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Does Steinbeck condemn Curley's wife, or does he sympathise with her?

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Introduction

Does Steinbeck condemn Curley's wife, or does he sympathise with her? Throughout the 1930's in California, where and when the novel "of mice and men" was set, women were frequently suppressed and treated as objects. They were put down and often abused. They were forced to do anything their husband says otherwise they were condemned by the family and general public. Several of these issues are reflected in the character of Curly's wife. This character is portrayed in many different ways in the different stages of her life. This character is nameless and is only ever referred to as 'Curley's wife'. I think this may mean that she is not a major part and as a woman is thought of as insignificant and maybe Steinbeck feels that it is not necessary to name her as it was viewed at the time as she does not need or deserve one. ...read more.

Middle

However, later in the book, her death is depicted very differently. She is to be seen lying with a half covering of yellow hay with all the emotions drawn from her face leaving a young, pretty, simple woman with no hate or anguish. She is shown as looking in a very light sleeping looking very much alive "Now her rouged cheeks and her reddened lips made her seem alive and lightly sleeping." She is portrayed so innocently that it is as though the writer has every bit of sympathy for her. So, despite the condemnation of Curly's wife in chapters previously, in chapter five, Steinbeck appears to gradually sympathise with her. At first he makes her seem like an outcast by showing that nobody wants to talk to her but gradually she reveals her story to explain why she is in that situation to gain sympathy. ...read more.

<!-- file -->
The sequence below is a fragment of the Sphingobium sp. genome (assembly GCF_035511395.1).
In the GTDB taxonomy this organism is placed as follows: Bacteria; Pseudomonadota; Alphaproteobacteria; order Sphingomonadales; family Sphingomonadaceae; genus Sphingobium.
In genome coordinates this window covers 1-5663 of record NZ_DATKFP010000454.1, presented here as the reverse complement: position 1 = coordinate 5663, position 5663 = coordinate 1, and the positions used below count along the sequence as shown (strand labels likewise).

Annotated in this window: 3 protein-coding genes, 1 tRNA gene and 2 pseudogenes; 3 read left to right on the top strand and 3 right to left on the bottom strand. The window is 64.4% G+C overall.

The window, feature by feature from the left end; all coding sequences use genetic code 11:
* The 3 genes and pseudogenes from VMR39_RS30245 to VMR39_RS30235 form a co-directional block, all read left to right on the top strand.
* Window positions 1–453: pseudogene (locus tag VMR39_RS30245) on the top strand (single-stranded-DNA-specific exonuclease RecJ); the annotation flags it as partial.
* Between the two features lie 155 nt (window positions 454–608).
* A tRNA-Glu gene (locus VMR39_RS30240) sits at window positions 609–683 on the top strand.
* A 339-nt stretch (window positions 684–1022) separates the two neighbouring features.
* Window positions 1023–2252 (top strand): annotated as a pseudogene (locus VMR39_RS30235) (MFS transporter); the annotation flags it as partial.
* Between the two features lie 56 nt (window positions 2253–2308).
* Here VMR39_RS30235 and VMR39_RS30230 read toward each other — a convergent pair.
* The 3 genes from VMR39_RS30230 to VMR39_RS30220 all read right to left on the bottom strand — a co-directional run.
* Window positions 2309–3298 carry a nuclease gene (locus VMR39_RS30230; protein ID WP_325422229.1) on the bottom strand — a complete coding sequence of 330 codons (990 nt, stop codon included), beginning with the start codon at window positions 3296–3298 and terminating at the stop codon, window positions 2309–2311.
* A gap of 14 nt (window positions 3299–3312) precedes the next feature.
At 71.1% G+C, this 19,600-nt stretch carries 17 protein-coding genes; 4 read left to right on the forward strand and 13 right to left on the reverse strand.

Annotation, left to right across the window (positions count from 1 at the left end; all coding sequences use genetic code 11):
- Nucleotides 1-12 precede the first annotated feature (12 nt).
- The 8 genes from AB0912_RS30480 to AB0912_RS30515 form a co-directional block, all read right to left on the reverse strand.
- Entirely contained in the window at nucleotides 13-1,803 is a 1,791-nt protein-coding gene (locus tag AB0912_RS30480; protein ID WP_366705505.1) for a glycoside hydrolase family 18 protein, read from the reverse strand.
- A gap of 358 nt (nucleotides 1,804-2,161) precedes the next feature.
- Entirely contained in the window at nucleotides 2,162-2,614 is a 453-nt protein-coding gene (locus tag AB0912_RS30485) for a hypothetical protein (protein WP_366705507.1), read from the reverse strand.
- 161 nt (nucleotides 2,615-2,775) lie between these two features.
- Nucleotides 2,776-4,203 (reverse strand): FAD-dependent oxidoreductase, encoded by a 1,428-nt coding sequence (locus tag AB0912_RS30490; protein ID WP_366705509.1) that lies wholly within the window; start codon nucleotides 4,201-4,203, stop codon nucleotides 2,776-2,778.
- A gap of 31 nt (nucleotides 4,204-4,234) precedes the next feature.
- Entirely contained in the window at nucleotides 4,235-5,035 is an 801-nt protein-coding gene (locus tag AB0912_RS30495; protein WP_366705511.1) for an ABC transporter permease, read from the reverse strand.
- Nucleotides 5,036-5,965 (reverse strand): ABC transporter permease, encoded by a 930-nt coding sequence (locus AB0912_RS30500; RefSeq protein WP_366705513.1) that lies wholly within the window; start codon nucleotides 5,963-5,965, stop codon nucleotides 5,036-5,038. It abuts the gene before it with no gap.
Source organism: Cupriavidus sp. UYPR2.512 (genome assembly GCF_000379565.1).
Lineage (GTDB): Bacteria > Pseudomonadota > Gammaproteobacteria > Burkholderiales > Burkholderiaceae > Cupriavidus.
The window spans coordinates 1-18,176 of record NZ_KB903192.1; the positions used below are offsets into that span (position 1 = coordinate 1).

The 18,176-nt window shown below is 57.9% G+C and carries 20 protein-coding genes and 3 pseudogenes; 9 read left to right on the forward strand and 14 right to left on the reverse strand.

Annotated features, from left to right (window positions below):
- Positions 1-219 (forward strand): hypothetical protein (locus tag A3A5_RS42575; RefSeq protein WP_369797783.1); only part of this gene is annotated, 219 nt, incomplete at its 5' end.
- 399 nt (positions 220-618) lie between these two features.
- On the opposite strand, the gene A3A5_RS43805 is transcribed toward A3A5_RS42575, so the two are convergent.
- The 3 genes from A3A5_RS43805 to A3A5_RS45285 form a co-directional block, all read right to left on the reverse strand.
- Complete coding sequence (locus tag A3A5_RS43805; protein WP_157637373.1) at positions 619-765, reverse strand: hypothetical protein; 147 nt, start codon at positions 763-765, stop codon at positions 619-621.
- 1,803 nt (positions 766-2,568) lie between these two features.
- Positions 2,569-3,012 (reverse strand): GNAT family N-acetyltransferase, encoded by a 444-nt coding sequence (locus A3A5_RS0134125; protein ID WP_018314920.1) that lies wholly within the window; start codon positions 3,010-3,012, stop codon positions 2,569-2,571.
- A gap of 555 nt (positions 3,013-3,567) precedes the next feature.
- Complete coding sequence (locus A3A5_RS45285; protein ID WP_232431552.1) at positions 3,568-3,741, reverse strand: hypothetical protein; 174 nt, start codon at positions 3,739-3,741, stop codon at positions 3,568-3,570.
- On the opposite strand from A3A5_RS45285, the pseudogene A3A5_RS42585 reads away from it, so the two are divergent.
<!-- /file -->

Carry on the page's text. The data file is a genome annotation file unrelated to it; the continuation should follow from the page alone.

Conclusion

However, many form a negative opinion of her due to threatening Crooks, acting like a `"tart" and not being greatful for what she has got so her death is not shown as the great tragedy that it is. To conclude, I feel in life Steinbeck condemns Curley's wife through her life, however in the lead up to her "murder" and in death the mood changes and dramatically sympathises with her by displaying the hardships of her life and showing how misunderstood it is. I feel Steineck could be seen as being sexist and unfair to her. However, it may be viewed as him trying to make a point about the sexist issues going on t the time to widen awareness to help improve the situation by showing that you will never really appreciate someone until they are dead. ...read more.

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